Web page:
Nancy Roman

Of Tom Mix and Clam Chowder

Today would have been my father’s 90th birthday.

In honor of the occasion, I’d like to honor some of his favorite things.

Tom Mix:

My father’s earliest memories included going to the theater to see Tom Mix in a silent movie. To Dad, Tom Mix was a real cowboy. (He certainly had a real hat, don’t you think?) Now Roy Rogers may have had Trigger, the Lone Ranger had Silver, and Gene Autry had Champion, but did you know Tom Mix’s horse was called Tony? What the heck kind of horse name is Tony?


Silly puns: My Dad loved silly rhymes and puns. He liked to make up stupid names for people. Whenever he spoke of Tom Mix, for example, he always called him “Tom Mixin’ Cement”. Doesn’t make any sense, but he liked it. Or he’d see Wayne Newton on TV, and he’d say, “I used to know his brother, Fig.”

How often would he say that? Every time. How often did we groan? Every time.

And speaking of silly puns – none of us will ever forget his favorite song: “It had to be stew. Meat and beans wouldn’t do.”


Peanut Butter: 

Dad loved peanut butter. He especially liked cheap peanut butter. The type with oil floating on the top. In his last few years, he often needed nursing home care, and he hated the institutional food. My mother would bring him his favorite snack – raisin bread with peanut butter.  Now you have to admit – that is a pretty good snack.


The Man from U.N.C.L.E.:

A while back I wrote about my old crush on David McCallum. I owe that infatuation to my father. Dad liked TV, but he usually let us kids watch what we wanted. When I was thirteen, I was still stupidly stuck on “The Beverly Hillbillies”. But my father heard about this new show “The Man From U.N.C.L.E.” that was on NBC opposite the Hillbillies. I was upset that he wanted to change the channel. I cried (which usually worked) – but for once he insisted. “Let’s just try it,” he said. And I fell in love. And his grandfather’s name was Napoleon (truly), so Dad was delighted too.


Golf: My father liked all sports. According to my mother, he was a very good athlete as a young man, and I certainly believe it. But except for his bowling night that I vaguely recall back when I was little, I only remember him playing golf. He played well into his seventies, and I played with him a few times. He had an easy swing, and I remember him aiming to the left of the flag to compensate for his natural slice. Our local course was a short par 3. He never used a wood – he could hit the ball as far with his iron, slice or not. He may have played a mean game with this friends, but I doubt it. I think he was probably as relaxed and calm with them as he was with me.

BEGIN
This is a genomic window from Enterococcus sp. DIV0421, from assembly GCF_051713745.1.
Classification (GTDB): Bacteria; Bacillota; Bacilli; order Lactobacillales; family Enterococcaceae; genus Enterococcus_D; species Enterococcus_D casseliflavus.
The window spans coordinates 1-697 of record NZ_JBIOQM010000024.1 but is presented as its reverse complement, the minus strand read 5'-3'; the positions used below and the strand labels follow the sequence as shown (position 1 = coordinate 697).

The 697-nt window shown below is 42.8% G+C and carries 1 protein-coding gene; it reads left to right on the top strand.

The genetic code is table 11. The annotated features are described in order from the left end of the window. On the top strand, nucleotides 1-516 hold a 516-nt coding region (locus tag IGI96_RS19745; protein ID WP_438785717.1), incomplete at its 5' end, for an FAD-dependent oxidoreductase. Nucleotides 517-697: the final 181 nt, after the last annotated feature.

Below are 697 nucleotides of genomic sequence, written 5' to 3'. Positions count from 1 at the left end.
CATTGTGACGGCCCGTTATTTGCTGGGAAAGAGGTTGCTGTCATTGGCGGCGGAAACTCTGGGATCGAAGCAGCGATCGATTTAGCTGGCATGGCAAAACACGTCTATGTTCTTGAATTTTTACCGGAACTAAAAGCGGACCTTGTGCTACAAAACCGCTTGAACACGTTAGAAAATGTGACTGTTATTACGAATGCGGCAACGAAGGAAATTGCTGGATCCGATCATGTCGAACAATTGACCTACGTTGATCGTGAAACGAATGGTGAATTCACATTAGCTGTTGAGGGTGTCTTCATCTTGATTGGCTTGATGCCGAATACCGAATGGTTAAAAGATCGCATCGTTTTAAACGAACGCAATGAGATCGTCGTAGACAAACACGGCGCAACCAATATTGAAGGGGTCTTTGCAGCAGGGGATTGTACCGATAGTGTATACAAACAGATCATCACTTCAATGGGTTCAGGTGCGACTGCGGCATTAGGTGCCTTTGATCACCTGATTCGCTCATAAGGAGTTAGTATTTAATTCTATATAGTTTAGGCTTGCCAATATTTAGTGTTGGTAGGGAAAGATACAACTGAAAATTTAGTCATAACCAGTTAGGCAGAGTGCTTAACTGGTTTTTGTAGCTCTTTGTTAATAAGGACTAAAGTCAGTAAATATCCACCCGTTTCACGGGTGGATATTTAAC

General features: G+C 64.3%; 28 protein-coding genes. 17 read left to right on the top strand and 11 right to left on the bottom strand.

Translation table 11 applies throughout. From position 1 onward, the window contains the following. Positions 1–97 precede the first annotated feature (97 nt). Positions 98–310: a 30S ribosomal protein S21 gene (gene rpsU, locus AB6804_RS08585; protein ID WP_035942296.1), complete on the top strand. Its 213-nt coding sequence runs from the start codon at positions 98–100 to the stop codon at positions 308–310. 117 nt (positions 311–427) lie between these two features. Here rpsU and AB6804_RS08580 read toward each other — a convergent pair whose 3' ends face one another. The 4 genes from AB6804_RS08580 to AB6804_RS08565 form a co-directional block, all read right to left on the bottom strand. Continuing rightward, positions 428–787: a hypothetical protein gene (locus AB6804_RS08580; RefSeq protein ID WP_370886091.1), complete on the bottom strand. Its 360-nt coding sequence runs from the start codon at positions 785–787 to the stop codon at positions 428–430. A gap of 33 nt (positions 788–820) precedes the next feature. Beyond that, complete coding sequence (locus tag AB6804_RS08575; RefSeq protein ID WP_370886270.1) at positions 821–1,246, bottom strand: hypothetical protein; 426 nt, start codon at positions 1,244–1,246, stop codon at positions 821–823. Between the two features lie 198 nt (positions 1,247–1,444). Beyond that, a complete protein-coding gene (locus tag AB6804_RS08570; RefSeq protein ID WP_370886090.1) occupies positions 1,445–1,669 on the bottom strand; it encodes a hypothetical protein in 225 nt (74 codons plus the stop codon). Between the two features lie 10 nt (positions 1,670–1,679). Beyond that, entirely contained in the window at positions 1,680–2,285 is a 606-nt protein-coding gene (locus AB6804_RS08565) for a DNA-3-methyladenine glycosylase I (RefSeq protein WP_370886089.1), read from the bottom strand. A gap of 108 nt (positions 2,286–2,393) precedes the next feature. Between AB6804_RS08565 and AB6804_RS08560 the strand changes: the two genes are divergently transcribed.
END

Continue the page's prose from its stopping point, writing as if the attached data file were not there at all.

We watched a lot of televised golf once his health started failing. (Actually, we always watched a lot of golf – I remember watching Arnold Palmer.) Dad had some moderate dementia in his last years, and he came to believe that Phil Mickelson was his golf buddy. “See that guy, Mickelson?” he’d ask me. “I used to play with him all the time.” I’d say, “Did you beat him?” And he’d smile.


Clam Chowder:

My father loved clam chowder. But not the milky New England clam chowder. He liked Rhode Island clam chowder with a red clear broth that was an old family recipe. Or his recipe, maybe. My Dad didn’t do very much cooking, but he liked to make the clam chowder himself.  He would spend the better part of the day creating his masterpiece.  He was very particular about his chowder. He was not very particular about the state of the kitchen.


Family: Dad loved my mother and us kids and his whole family. His loved his parents and his aunts and uncles and his brother and his sisters. He loved his nephews and his niece. He loved his children’s spouses. He loved his grandchildren and his great-grandchildren.

On Father’s Day a few years ago, he had one too many martinis with my husband, and my brother-in-law practically had to carry both my father and my husband out of the restaurant. I drove home. Dad sat in the passenger seat and told me repeatedly that I was going in the wrong direction. “But I love you anyway,” he said. “Having you kids was the best thing I ever did.”

I think so too.

Happy Birthday, Dad.



  1. pharphelonus

    Very very sweet Nancy. Your dad is smiling.

    • I hope so. He smiled all the time. He lit up the room.

  2. A wonderful tribute!

  3. I love it :)

    • Thanks. My husband’s dad has been gone for 37 years, and he tells me that I will always miss my dad. I’m sure I will, but I love remembering him.

  4. What a beautiful tribute to an outstanding human being. Lovely.

  5. really nice tribute.

  6. You brought tears to my eyes. A wonderful tribute.

  7. This was lovely, what a marvelous set of memories.

    • Diane

      B.Hillbillies vs Man from UNCLE

      I wonder what you dad would think of TV watching today. Every person has their own TV and they can watch what they want, and never sit together and watch each others suggestions.

      And never learn how to Take Turns.

      • It’s funny, we have several TVs in our house, as well as computers, and we could watch what we want. But when we feel like TV, my husband and I still take turns and watch together. This means that I must sit through drag racing. But he is also now an expert on “What Not To Wear.”

  8. Teresa Cleveland Wendel